The Germans also sent [Erwin] Rommel** and the Afrika Corps.  They came up to the frontier war – of course, when they attacked we couldn’t do a thing.  And when they broke through we just ran as fast as we could.  Unfortunately, we finished up in the desert, way in the desert, and we found the Germans were already there.

So after a few days the commanding officer tried to get out.  The next thing was a white flag – we were prisoners.  The Germans came walking in and said, “For you the war is over.”  And so we sat down, there was nowhere to go.  We ate what rations we had, and the Germans stayed there, and then about two days later we woke up and the Germans are gone.  We were defended by the Italian army – they’d handed us over.  So we became their – came under the Geneva Convention for Prisoners of War.

We didn’t stop in Rome, we went up to the Po [River], a place called Piacenza [Italy].  And there we were bussed up to a little village in the hills, way in the north, a very small village [Rezzanello, Italy].  There was a church and a few houses and a pub.  But there was an old, old house building, which had been occupied by the British force in the First World War when we were allied [with Italy].  And we called it “The Castle” because it was that shape.

And, we settled in, we had all sorts of different accommodation.  We had some rations but at that time there was no real rationing in Italy.  So we went up to the officer’s mess and bought stuff from the canteen and contract outside and eventually started getting British Red [Cross] parcels.  And then the rations changed.

But the thing was, the Geneva Convention tells prisoners what they can do and the occupiers what they must do.  And they mustn’t take us, keep us anywhere near a danger zone.  But we had all sorts of privileges.  We had our money, we had letters to England, we could receive parcels and basically we really had to look after ourselves, occupy ourselves.  In each camp there was always a senior British officer, but none of us wore any rank.  Nobody saluted anybody, you were all on the same – all prisoners of war.

I got in with a signals officer and a chap from the [Royal Army] Ordnance Corps I think – three of us.  And then one day I said, “Why don’t we have a camp magazine?”  And they thought that was a wonderful idea.  So the ordnance officer thought about it and came up with a plan, what we should have and somebody to talk about what was going on in the camp, what was going on in the war, and anything else we could get.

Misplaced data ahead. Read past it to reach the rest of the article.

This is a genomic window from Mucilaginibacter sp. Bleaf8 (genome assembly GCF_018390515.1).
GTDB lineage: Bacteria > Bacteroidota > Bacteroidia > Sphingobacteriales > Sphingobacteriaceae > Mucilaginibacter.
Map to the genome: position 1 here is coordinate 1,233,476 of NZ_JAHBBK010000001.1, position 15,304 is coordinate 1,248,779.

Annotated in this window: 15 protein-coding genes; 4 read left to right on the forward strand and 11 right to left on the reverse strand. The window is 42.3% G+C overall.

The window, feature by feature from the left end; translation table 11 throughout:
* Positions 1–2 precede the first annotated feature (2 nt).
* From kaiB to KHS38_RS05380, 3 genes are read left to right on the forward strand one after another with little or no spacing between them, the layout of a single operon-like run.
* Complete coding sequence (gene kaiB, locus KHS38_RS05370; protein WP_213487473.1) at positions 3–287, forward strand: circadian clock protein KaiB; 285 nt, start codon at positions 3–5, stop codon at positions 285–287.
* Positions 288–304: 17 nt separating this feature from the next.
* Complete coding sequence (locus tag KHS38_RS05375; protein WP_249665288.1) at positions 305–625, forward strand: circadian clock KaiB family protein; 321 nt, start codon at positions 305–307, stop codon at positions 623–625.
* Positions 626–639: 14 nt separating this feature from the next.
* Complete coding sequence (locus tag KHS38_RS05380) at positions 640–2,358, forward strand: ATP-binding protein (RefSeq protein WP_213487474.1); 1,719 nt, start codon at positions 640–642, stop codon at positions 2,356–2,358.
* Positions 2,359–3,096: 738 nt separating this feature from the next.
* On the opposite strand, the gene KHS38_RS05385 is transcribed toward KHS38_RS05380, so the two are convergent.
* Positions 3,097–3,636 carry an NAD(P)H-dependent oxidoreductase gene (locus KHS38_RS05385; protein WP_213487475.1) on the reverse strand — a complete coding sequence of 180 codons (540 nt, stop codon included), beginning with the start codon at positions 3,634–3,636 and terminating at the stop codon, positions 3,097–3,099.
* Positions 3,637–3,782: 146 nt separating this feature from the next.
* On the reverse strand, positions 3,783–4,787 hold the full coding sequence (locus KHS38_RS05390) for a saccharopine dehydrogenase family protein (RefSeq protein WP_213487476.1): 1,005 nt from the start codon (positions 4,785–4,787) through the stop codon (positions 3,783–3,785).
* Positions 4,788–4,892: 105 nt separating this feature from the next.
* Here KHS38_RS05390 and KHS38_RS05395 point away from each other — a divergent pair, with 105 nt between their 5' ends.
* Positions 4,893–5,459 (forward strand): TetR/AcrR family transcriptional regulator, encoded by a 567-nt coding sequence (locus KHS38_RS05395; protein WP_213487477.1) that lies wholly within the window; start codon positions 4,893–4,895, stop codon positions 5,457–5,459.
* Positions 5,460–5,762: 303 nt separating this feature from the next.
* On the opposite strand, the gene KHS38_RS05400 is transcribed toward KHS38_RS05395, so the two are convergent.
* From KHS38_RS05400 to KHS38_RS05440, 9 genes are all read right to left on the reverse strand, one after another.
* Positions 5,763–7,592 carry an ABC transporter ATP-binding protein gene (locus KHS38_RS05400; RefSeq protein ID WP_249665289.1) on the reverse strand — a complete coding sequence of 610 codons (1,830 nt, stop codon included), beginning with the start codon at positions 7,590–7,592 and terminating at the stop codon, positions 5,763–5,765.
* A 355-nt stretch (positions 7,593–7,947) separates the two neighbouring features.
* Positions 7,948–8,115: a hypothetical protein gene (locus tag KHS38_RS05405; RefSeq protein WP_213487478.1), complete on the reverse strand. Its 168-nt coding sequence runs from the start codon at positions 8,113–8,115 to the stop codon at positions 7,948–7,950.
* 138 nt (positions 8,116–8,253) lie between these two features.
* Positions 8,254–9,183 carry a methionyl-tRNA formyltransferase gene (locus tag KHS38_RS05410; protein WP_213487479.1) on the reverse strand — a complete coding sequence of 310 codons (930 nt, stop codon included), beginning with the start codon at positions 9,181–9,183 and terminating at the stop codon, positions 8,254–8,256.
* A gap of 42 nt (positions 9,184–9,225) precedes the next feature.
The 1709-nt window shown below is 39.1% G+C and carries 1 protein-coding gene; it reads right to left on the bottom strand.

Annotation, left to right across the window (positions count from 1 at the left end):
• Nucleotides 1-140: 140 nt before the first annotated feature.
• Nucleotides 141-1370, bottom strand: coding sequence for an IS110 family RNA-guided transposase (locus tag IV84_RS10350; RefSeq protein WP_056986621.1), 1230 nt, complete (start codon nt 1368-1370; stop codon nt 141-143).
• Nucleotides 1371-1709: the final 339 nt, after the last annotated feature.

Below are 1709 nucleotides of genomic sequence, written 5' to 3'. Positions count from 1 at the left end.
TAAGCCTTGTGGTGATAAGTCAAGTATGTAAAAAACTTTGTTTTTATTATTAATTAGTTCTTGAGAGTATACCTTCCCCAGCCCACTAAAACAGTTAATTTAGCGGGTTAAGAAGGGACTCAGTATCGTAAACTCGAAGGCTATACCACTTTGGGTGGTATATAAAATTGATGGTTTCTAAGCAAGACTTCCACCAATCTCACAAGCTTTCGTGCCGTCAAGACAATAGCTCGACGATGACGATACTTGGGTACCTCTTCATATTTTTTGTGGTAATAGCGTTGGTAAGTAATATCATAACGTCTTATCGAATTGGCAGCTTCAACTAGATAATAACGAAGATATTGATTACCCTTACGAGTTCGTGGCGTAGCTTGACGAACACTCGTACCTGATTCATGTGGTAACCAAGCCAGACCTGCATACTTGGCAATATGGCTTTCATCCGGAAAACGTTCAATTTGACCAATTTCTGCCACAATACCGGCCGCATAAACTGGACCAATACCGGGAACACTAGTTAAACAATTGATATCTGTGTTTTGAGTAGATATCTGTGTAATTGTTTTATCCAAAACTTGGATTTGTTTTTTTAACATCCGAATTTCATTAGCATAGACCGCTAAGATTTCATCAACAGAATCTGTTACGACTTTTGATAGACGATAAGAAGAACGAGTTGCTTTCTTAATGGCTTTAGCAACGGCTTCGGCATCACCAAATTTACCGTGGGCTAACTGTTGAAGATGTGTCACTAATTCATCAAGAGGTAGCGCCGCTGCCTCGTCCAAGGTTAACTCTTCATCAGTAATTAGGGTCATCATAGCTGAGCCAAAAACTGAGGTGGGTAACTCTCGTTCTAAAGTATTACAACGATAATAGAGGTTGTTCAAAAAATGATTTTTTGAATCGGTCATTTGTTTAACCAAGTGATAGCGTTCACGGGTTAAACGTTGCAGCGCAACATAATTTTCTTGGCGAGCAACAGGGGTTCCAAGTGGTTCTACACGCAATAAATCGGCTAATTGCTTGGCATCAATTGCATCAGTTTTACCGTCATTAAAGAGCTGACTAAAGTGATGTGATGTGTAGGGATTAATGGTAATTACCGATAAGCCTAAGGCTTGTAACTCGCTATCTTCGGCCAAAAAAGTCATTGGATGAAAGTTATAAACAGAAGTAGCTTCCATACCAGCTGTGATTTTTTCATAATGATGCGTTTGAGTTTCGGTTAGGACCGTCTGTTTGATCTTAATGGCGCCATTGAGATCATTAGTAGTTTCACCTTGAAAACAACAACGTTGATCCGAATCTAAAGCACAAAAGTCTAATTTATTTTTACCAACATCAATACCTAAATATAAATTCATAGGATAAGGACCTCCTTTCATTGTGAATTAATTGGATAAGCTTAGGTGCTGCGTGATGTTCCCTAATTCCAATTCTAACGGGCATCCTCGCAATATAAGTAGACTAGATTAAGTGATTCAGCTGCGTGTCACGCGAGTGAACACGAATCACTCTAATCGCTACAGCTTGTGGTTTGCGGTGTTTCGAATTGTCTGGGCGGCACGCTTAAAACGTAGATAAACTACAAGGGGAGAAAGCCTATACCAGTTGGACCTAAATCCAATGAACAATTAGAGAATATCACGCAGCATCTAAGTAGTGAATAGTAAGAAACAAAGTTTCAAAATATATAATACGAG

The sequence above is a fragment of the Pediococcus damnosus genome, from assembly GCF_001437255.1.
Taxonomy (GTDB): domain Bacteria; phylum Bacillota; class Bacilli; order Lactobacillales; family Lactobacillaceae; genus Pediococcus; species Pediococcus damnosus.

And that [“Rezzanello Review” magazine] ran for nine months.  And we made four copies every month. We made four copies, by hand.  If an article didn’t fill the full page, at the end I put a cartoon in.  I did advertising at the end and a new cover every month.  And there were about 30 pages.  And everybody thought it was pretty good.  And the cartoons got very popular.

We had money.  In the first camp we had a little canteen, but didn’t sell much.  One of the padres was allowed to go to the local village and buy things for us.  If we put it in the book, he got it, and you paid for it.  And I often ordered paints and painting materials and stuff like that.

In June the next year [1942] they decided to move us to another camp, down south of Naples [at Padula, Italy].  We’d just got used to going on around there and then suddenly, the office told me that the Swiss YMCA had sent a big parcel of yellow writing paper.  Like, “Here you are, a magazine please.”

This time we made it [“Padula Parade” magazine] much easier to run.  We didn’t do quite so much work.  But the officer who started it was sent out because they blamed him for doing something naughty.  So it was just one officer and he ran this thing.  It’s all done by hand.  We had a man who could write ink properly and we wrote six copies.  And that lasted six months.

And after that, I got so used to these crosswords, cartoons [in the “Inside Out” comics created in Germany], I did a series based on it – a series in Punch*** on the characteristics of prisoners of war and just stuck them on the wall.

Eventually, the Allies landed in Sicily [on 9-10 July 1943].  We’d come into a war zone, so we had to go north.  But the [train] rails had been bombed so much we had to go all “zig[-zag]” over the place.  And at one station, an Italian man did this, indicating there’d been a landing at Anzio.^  He told us.  So we went up to Bologna and the camp had never been used... brand new.

But Mussolini had already fallen, and in September [1943] the Italians surrendered, gave up, they disappeared.  The Germans came in – “whoosh” – immediately and took over.  We were there for a few days and they decided of course they’ve got to take us to Germany.  When they got to [Gries am] Brenner [Austria] we stopped for another engine.  And some of us could speak German and spoke to the officer in charge.  They said “We are the SS" or something, “nobody escapes from us.”  At that moment a sergeant-major came up and said, “120 prisoners missing, sir.”

So we went to our little English camp and next to us were a camp of Americans.  Somebody cut the wires so we got to the Americans.  They taught us how to play softball properly.  And then, we suddenly looked out and there were the American tanks going past at high speed.  And the American army followed us, so we were free.

*The Allied Operation COMPASS (9 December 1940 – 9 February 1941)

**German commander in North Africa

***Satirical British weekly publication

^Allied landing at Anzio, Italy on 22 January 1944